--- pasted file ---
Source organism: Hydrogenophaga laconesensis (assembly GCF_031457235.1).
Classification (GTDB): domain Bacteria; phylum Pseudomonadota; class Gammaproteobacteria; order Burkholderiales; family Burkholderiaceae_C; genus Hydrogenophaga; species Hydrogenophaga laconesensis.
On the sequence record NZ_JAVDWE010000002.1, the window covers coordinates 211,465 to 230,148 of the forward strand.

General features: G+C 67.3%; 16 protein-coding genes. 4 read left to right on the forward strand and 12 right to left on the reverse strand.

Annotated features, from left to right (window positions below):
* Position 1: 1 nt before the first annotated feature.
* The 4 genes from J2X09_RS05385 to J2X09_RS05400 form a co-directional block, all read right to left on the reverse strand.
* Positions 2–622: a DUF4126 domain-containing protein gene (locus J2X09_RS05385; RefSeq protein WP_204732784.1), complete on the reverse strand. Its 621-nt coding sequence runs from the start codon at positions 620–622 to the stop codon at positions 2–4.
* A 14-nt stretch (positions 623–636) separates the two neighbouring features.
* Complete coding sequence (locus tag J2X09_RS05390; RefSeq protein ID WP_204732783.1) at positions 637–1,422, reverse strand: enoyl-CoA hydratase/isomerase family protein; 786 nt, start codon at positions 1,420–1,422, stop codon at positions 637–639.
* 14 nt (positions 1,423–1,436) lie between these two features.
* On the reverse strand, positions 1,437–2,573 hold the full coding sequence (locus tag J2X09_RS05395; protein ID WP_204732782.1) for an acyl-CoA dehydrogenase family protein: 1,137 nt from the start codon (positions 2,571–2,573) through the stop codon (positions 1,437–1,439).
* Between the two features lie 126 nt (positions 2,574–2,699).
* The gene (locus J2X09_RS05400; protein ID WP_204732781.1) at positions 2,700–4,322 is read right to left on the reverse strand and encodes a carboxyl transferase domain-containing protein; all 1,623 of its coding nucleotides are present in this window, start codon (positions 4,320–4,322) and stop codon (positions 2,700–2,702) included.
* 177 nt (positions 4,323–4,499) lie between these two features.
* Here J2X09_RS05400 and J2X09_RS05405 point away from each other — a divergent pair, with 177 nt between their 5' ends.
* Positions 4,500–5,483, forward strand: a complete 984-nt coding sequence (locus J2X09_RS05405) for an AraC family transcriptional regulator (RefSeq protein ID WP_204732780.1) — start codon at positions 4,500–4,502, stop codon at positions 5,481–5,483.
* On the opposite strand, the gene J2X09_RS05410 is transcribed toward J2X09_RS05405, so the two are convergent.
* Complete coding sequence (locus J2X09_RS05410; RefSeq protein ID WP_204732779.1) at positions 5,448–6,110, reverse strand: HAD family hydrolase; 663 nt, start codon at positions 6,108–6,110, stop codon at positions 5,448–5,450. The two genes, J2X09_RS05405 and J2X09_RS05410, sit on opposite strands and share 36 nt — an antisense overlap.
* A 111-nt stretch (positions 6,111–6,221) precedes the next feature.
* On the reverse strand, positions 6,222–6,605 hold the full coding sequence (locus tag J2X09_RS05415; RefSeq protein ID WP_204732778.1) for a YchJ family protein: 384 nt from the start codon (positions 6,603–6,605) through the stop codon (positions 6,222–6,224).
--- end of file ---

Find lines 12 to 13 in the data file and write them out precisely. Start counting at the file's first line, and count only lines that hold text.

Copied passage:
* On the reverse strand, positions 1,437–2,573 hold the full coding sequence (locus tag J2X09_RS05395; protein ID WP_204732782.1) for an acyl-CoA dehydrogenase family protein: 1,137 nt from the start codon (positions 2,571–2,573) through the stop codon (positions 1,437–1,439).
* Between the two features lie 126 nt (positions 2,574–2,699).